When I set out to write a “body of work,” I didn’t intend a “string of failed proposals” to define its completion. I had hoped to leave a legacy of, well, you know. Actual written novels.
Yet it was time to try again. From a fresh page, my cursor blinked at me; I cursed and blinked right back. Where to go from here?
My attention strayed to my bookcases—in particular, the way I’d organized them. The one on the left holds a couple hundred new and used novels that piqued my interest. I plan to read them someday.
The bookcase on the right holds a couple hundred new and used books that piqued my interest and which I’d promptly read.
It seemed worth my time to determine what made the books on the right “must-read-nows.” I don’t want one of my titles to languish on someone’s left-hand bookcase, where more urgent reads will find a way to slip ahead in line, and where the sum total of the sale is the $1.15 that was banked toward earning out my advance. A great read is certainly great whenever it is read, but “someday” may be dangerously close to “out of print,” a time when discussion, review, or word-of-mouth recommendation can no longer help drive sales.
It is important to be read. I want my novels to be in the right bookcase. How about you?
I assessed the books I’d gobbled as if choosing them for the first time: reading the back-cover copy, where I could find the inciting incident that would suggest the type of story, and then opening lines, where the prose had a chance to set its hook. Some results from my “right bookcase study” are below. Red type signifies what about each of them said I have to read this now.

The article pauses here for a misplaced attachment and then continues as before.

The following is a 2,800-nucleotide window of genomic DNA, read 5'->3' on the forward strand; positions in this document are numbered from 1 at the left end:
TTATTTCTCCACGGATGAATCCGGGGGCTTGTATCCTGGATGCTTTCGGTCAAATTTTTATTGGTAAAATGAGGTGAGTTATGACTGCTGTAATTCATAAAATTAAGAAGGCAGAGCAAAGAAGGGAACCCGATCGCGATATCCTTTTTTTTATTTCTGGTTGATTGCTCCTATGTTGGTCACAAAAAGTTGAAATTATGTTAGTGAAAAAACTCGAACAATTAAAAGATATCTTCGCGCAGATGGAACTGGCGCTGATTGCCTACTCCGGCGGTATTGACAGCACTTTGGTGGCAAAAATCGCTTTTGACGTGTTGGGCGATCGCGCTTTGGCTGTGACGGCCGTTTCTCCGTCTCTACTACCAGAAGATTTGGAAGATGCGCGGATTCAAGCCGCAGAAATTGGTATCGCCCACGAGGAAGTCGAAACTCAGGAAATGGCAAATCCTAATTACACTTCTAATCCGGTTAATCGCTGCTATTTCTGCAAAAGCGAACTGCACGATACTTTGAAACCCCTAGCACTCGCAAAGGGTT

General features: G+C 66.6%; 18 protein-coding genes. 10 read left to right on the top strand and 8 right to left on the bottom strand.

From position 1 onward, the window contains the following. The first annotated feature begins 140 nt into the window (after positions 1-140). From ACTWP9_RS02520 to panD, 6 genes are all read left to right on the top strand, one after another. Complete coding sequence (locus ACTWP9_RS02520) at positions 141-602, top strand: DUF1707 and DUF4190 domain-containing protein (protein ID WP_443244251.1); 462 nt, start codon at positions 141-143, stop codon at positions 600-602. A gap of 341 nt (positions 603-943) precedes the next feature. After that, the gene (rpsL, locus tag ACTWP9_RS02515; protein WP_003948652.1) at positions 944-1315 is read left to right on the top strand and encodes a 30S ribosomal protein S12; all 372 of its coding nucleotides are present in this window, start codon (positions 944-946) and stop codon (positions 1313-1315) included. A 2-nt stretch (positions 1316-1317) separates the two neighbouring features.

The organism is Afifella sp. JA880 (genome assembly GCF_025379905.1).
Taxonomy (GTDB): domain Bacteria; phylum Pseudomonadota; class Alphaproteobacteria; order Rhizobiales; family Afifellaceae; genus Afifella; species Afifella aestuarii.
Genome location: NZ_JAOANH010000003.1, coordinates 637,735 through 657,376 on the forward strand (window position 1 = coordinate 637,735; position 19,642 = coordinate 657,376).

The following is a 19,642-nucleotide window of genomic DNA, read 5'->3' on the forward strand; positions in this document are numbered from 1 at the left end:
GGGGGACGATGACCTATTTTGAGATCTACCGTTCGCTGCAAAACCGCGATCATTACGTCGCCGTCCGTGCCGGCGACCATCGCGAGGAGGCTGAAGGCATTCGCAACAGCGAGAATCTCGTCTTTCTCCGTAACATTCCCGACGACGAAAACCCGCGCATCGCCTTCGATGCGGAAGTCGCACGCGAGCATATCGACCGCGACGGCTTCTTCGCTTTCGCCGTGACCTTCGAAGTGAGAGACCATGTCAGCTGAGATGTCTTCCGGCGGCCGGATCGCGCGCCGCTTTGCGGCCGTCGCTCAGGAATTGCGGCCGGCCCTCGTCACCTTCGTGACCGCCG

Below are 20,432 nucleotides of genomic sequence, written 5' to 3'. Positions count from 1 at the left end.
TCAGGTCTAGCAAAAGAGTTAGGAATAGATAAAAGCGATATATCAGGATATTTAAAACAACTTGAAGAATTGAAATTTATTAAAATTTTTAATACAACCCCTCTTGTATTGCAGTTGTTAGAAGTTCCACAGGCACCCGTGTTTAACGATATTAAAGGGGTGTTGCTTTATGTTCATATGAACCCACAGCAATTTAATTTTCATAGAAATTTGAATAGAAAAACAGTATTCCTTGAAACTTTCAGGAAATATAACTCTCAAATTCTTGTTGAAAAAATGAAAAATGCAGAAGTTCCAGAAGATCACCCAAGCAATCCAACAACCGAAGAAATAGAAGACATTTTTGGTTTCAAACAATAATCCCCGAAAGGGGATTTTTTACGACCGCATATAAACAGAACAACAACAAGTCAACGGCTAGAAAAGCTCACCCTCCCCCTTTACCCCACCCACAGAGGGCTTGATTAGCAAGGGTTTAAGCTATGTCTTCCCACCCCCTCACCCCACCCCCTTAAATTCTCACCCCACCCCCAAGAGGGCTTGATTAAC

For this exercise, I set aside one hook that can be particularly compelling—buzz—since it did not emanate from the work itself. The following examples hooked me all on their own, whether through opening lines that begged my continued interest, an inciting incident from the back-cover copy that raised a question to which I needed the answer—or, in some cases, both. I dove right in because I was hooked.
These examples will address a question from WU commenter Cheryl O’Donovan on my last post, “Identifying and Crafting Your Inciting Incident”, who asked whether hook and inciting incident are the same thing. The answer: sometimes. More on that at the end of the post. [Read more…]